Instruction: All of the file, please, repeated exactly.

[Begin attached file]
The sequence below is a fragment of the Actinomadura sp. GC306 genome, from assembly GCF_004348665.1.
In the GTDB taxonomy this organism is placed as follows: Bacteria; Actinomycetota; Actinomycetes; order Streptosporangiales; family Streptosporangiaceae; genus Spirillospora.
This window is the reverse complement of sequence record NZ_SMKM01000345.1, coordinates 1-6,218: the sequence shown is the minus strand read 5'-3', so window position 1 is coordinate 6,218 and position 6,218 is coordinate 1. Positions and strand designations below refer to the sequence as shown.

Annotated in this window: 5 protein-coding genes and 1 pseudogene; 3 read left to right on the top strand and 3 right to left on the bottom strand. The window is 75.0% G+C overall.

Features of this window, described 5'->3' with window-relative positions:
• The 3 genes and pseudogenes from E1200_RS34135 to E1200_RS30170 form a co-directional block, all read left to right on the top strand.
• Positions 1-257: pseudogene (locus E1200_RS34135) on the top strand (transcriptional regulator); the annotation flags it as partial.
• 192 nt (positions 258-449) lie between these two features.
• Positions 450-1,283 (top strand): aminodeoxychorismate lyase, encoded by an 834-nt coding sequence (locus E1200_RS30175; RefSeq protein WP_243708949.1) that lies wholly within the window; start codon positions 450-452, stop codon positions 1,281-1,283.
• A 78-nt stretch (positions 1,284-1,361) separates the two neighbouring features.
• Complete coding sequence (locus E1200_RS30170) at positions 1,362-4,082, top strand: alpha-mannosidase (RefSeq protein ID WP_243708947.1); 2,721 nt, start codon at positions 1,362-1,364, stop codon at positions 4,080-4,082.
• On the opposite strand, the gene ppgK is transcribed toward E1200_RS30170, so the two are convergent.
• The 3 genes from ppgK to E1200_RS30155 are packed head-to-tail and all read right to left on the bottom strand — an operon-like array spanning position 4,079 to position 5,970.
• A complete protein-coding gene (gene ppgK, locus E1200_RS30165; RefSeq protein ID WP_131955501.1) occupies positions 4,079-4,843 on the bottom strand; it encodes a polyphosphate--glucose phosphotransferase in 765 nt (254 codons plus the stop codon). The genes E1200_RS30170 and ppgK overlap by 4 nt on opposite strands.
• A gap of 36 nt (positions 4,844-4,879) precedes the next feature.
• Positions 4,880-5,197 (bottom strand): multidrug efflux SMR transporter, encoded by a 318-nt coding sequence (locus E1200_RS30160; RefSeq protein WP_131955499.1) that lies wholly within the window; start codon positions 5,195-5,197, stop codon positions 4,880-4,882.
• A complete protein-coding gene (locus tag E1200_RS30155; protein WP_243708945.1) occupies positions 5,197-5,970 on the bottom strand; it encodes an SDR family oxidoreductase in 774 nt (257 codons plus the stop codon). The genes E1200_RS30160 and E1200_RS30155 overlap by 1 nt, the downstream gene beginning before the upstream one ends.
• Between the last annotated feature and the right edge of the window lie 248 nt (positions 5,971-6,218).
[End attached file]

The sequence below is a fragment of the Actinomadura sp. GC306 genome, from assembly GCF_004348665.1.
In the GTDB taxonomy this organism is placed as follows: Bacteria; Actinomycetota; Actinomycetes; order Streptosporangiales; family Streptosporangiaceae; genus Spirillospora.
This window is the reverse complement of sequence record NZ_SMKM01000345.1, coordinates 1-6,218: the sequence shown is the minus strand read 5'-3', so window position 1 is coordinate 6,218 and position 6,218 is coordinate 1. Positions and strand designations below refer to the sequence as shown.

Annotated in this window: 5 protein-coding genes and 1 pseudogene; 3 read left to right on the top strand and 3 right to left on the bottom strand. The window is 75.0% G+C overall.

Features of this window, described 5'->3' with window-relative positions:
• The 3 genes and pseudogenes from E1200_RS34135 to E1200_RS30170 form a co-directional block, all read left to right on the top strand.
• Positions 1-257: pseudogene (locus E1200_RS34135) on the top strand (transcriptional regulator); the annotation flags it as partial.
• 192 nt (positions 258-449) lie between these two features.
• Positions 450-1,283 (top strand): aminodeoxychorismate lyase, encoded by an 834-nt coding sequence (locus E1200_RS30175; RefSeq protein WP_243708949.1) that lies wholly within the window; start codon positions 450-452, stop codon positions 1,281-1,283.
• A 78-nt stretch (positions 1,284-1,361) separates the two neighbouring features.
• Complete coding sequence (locus E1200_RS30170) at positions 1,362-4,082, top strand: alpha-mannosidase (RefSeq protein ID WP_243708947.1); 2,721 nt, start codon at positions 1,362-1,364, stop codon at positions 4,080-4,082.
• On the opposite strand, the gene ppgK is transcribed toward E1200_RS30170, so the two are convergent.
• The 3 genes from ppgK to E1200_RS30155 are packed head-to-tail and all read right to left on the bottom strand — an operon-like array spanning position 4,079 to position 5,970.
• A complete protein-coding gene (gene ppgK, locus E1200_RS30165; RefSeq protein ID WP_131955501.1) occupies positions 4,079-4,843 on the bottom strand; it encodes a polyphosphate--glucose phosphotransferase in 765 nt (254 codons plus the stop codon). The genes E1200_RS30170 and ppgK overlap by 4 nt on opposite strands.
• A gap of 36 nt (positions 4,844-4,879) precedes the next feature.
• Positions 4,880-5,197 (bottom strand): multidrug efflux SMR transporter, encoded by a 318-nt coding sequence (locus E1200_RS30160; RefSeq protein WP_131955499.1) that lies wholly within the window; start codon positions 5,195-5,197, stop codon positions 4,880-4,882.
• A complete protein-coding gene (locus tag E1200_RS30155; protein WP_243708945.1) occupies positions 5,197-5,970 on the bottom strand; it encodes an SDR family oxidoreductase in 774 nt (257 codons plus the stop codon). The genes E1200_RS30160 and E1200_RS30155 overlap by 1 nt, the downstream gene beginning before the upstream one ends.
• Between the last annotated feature and the right edge of the window lie 248 nt (positions 5,971-6,218).